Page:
All told, there have been 42 sports that have been part of the Olympic Games at one point or another, with those sports spanning 55 different disciplines. Here are the sports that are currently on the Olympic roster:
- Artistic Swimming
- Canoeing / Kayaking
- Field Hockey
- Modern Pentathlon
- Rhythmic Gymnastics
- Rugby Sevens
- Sport Climbing
- Table Tennis
- Water Polo
As you can see from the list, there are a number of sports, such as athletics and swimming, that contain countless different disciplines within them. Swimming will include the likes of freestyle, butterfly and breaststroke events, whilst athletics can include anything from the 110 metre hurdles to the hammer throw.
Bearing that in mind should make it clear why it’s tricky to talk about every single event that is part of the Summer Olympics. Only four sports have been ever-present at the Summer Olympics, which are athletics, cycling, fencing, gymnastics and swimming.
Whilst there is no specific monetary prize awarded by the IOC for winning an Olympic sport, some countries now choose to reward their athletes with bonus money. It’s also common for a sport’s International Federation to pay the athletes that will be representing them at an Olympics a wage to train, which they can supplement with money from sponsorship.
The main thing that athletes enter the Olympics for is the opportunity to win a medal. There are three available in each discipline:
- A Gold Medal for the winner
- A Silver Medal for the runner-up
- A Bronze Medal for third-place
Cassioli’s design mentioned elsewhere on this page continued to be used on the front of the medal up until 2000, with a custom design of the host city on the other side of the medal. It has changed numerous times since the turn of the millennium, not least of all because someone noticed that Cassioli original design featured a Roman amphitheatre in what was a medal recognising a Games linked the Ancient Greece.
The History Of The Summer Olympics
When considering the history of the Summer Olympics you have to decide where to draw the line, given the all-encompassing nature of the event. After all, its creation was inspired by the Ancient Olympic Games that was originally a festival for Zeus in Ancient Greece, with the first one generally considered to have taken place in 776 BC. The modern day Games were the creation of Pierre de Coubertin, who wanted to promote the idea of international understanding through the use of sporting competition.
de Coubertin used the Wenlock Olympian Society Annual Games as the inspiration for his new event. The Wenlock Olympic Games had been held annually in Shropshire, England since 1850 and therefore offered plenty of history for the Frenchman to work with. He began to devise his plan in 1894 and it took two years for it to come to fruition, eventually seeing the new competitive event get underway in Athens in 1986. 245 competitors, of which 200 or more were Greek, took part in the inaugural version of what would go on to become one of sport’s most important events.
The First Olympiad Proves A Success
The inaugural Games of the Olympiad was only open to men, in spite of the protest of Stamata Revithi who ran the marathon course on her own, and took place between the 6th and the 15th of April in 1896. Whilst the number of countries that sent competitors along was somewhat limited at 14, more than 100,000 people watched the opening ceremony. In something of a signal of what was to come later, the United States Of America finished with the most winners with 11, just one ahead of the Greeks.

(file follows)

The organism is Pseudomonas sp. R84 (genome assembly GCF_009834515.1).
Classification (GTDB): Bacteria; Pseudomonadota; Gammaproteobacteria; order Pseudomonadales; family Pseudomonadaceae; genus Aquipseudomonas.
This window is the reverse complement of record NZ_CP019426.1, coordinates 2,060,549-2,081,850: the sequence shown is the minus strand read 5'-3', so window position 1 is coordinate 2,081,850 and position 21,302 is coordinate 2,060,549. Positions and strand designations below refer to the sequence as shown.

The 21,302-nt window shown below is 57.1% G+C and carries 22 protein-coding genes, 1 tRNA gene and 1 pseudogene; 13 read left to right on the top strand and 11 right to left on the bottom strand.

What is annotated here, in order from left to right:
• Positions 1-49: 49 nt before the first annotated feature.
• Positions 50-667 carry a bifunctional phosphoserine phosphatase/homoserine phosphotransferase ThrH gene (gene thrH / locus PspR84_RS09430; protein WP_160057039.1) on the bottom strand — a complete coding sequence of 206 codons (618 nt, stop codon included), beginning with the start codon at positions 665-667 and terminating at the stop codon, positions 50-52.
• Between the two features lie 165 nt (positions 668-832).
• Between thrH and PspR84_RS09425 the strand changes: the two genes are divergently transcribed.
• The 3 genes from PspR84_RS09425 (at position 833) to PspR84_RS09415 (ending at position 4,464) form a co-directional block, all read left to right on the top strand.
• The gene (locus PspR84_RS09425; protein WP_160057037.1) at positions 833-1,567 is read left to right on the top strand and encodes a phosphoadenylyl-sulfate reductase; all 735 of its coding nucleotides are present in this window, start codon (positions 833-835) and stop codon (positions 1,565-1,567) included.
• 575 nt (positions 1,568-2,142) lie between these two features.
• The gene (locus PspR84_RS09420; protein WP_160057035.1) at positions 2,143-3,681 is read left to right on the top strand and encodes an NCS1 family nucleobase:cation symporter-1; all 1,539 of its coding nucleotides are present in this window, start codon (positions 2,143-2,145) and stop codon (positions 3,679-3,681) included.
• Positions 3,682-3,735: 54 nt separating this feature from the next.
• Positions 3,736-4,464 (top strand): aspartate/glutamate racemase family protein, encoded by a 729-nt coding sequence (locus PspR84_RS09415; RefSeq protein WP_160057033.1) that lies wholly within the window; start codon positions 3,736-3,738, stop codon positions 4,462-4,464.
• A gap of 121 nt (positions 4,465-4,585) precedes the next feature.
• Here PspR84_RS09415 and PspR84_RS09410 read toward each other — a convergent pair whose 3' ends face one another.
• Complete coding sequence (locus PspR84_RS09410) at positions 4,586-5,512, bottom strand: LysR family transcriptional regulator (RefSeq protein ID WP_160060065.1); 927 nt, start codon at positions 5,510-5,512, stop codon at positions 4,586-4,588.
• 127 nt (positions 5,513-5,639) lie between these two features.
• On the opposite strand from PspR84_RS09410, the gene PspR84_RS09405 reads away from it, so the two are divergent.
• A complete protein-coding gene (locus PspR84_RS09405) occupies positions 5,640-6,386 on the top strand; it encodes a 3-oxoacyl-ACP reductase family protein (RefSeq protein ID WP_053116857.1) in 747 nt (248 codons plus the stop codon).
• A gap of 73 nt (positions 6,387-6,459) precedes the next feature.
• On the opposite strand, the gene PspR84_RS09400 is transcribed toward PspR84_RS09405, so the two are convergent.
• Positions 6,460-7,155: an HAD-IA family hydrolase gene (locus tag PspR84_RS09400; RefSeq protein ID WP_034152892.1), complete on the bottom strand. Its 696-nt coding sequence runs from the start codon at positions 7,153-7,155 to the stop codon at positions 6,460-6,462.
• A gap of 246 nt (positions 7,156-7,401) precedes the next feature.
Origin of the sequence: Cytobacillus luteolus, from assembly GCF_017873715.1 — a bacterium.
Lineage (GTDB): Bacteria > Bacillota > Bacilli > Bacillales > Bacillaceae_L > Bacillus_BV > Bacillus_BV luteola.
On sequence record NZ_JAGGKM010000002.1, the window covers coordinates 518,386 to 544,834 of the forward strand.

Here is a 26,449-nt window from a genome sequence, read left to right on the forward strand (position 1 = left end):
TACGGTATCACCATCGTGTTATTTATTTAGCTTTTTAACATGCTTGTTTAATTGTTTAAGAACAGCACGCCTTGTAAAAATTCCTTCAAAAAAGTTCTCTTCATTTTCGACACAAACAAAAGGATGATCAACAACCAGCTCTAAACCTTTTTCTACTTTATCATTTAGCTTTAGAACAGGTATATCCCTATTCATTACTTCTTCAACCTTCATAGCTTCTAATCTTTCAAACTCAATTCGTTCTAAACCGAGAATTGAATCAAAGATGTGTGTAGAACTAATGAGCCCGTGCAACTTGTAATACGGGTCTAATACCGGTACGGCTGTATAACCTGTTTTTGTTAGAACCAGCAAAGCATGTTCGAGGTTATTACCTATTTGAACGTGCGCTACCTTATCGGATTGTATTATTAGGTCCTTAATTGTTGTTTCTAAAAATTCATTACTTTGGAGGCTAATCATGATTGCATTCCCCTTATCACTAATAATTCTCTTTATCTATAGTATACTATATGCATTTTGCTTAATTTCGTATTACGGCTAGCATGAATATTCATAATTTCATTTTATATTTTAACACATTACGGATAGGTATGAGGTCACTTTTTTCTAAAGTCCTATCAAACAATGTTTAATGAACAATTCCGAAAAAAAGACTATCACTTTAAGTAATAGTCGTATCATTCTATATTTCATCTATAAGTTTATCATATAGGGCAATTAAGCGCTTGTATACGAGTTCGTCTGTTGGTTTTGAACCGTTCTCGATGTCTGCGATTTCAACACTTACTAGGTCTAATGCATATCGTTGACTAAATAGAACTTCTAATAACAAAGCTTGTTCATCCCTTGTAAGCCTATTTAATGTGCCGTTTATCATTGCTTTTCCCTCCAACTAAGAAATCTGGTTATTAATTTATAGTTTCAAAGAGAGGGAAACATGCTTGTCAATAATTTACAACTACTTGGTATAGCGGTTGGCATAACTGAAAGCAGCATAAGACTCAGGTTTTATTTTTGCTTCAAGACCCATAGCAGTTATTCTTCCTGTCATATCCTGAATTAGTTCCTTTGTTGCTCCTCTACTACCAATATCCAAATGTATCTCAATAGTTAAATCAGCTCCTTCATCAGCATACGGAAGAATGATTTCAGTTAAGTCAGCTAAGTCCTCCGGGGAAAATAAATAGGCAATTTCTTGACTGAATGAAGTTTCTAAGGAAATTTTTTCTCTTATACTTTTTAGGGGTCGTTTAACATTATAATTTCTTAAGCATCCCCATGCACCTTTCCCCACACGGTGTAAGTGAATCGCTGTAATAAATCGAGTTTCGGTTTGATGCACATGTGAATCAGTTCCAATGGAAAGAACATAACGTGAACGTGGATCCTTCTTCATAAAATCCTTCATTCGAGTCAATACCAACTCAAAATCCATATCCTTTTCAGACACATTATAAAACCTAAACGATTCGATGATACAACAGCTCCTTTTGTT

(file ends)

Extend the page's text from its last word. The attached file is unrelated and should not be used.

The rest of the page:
No sporting event in history had enjoyed the same international participation as the debut Olympic Games. The organisers as well as the Greek public were enthused by the event, with the athletes enjoying it so much that they insisted that the newly formed International Olympic Committee declare Athens to be the permanent home of the tournament. They declined, selecting Paris as the host city for the 1900 Games, but the overall experience had been good enough to encourage both athletes and organisers to carry on with the new event.
The Games Grow And Grow
In 1900 the Summer Olympics saw Paris welcome more than four times the number of athletes, including some women taking part in certain sports for the first time. Their participation was limited to golf, sailing, croquet and tennis, but it was the start of radical change in sporting perceptions. Unlike the inaugural games, which lasted for ten days, the second version lasted for five months thanks to its link to the Paris World’s Fair that was taking place at the time. There is still some debate about which events were actually part of the Olympics, given that none of them said that they were at the time.
The 1904 games didn’t see as much of a growth as the one that had taken place four years earlier, largely because of the difficulty of getting to its host city of St Louis and tensions brought about thanks to the Russo-Japanese War. A smaller games took place in Athens two years later that was more successful than either of the previous Games, but they are not considered official by the IOC. It was in 1908 that the Olympics Games improved once more in popularity, with London being the host city and the marathon taking place for the first time at its standard length of just over 26 miles.